1
Department of Cardiology, University of Groningen, University Medical Center Groningen, Groningen, the Netherlands; Department of Genetics, University of Groningen, University Medical Center Groningen, Groningen, the Netherlands; Durrer Center for Cardiovascular Research, Netherlands Heart Institute, Utrecht, the Netherlands. Electronic address: p.van.der.harst@umcg.nl.
2
Department of Medical Genetics, University Medical Center Utrecht, Utrecht, the Netherlands; Department of Cardiology, Division Heart and Lungs, University Medical Center Utrecht, Utrecht, the Netherlands.
3
Department of Cardiology, University of Groningen, University Medical Center Groningen, Groningen, the Netherlands.
4
Development, Aging and Regeneration, Sanford Burnham Prebys Medical Discovery Institute, La Jolla, California.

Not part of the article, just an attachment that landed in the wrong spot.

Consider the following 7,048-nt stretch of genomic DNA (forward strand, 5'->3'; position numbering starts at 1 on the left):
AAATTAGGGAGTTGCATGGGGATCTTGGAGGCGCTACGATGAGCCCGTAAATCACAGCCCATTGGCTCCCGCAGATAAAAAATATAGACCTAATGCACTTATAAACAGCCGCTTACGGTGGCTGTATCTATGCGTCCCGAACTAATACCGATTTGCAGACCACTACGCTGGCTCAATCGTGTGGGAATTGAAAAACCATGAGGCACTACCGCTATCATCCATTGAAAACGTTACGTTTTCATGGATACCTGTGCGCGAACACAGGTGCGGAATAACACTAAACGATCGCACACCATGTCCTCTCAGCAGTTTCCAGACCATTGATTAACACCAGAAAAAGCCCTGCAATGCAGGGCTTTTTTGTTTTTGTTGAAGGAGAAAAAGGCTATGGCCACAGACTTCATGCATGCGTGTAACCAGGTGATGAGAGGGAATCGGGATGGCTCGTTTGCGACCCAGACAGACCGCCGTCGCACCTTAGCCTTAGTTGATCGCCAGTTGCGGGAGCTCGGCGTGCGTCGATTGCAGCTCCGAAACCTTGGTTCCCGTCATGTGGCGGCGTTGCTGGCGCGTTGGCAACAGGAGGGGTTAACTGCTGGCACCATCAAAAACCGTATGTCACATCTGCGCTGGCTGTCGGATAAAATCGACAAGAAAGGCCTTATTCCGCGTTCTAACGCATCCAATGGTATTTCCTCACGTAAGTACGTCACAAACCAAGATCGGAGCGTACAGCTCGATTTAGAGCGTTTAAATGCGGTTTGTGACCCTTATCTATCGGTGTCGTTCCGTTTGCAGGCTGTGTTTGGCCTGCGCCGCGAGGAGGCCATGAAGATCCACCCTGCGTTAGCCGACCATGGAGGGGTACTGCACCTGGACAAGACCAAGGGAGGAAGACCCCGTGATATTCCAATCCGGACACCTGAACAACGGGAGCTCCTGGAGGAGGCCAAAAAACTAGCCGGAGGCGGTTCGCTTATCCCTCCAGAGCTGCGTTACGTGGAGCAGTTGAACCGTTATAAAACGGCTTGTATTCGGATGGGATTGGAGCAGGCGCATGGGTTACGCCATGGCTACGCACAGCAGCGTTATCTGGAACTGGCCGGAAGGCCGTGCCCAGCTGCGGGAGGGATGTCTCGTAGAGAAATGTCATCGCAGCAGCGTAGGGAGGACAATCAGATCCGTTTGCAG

5
Department of Genetics, University of Groningen, University Medical Center Groningen, Groningen, the Netherlands.
6
Department of Genome Sciences, University of Washington, Seattle, Washington; Department of Medicine, Division of Oncology, University of Washington, Seattle, Washington; Department of Pathology, New York University Langone Medical Center, New York, New York; Institute for Systems Genetics, New York University Langone Medical Center, New York, New York.
7
Department of Biology, Massachusetts Institute of Technology, Cambridge, Massachusetts.
8
Department of Epidemiology, Erasmus Medical Center, Rotterdam, the Netherlands; Department of Internal Medicine, Erasmus Medical Center, Rotterdam, the Netherlands.
9
Division of Cardiology, Cardiovascular Health Research Unit, University of Washington, Seattle, Washington.
10
MRC Human Genetics Unit, Institute of Genetics and Molecular Medicine, University of Edinburgh, Edinburgh, Scotland.
11
Institute of Genetics and Biophysics A. Buzzati-Traverso, Naples, Italy.
12
Laboratory of Genetics, National Institute on Aging, Baltimore, Maryland.
13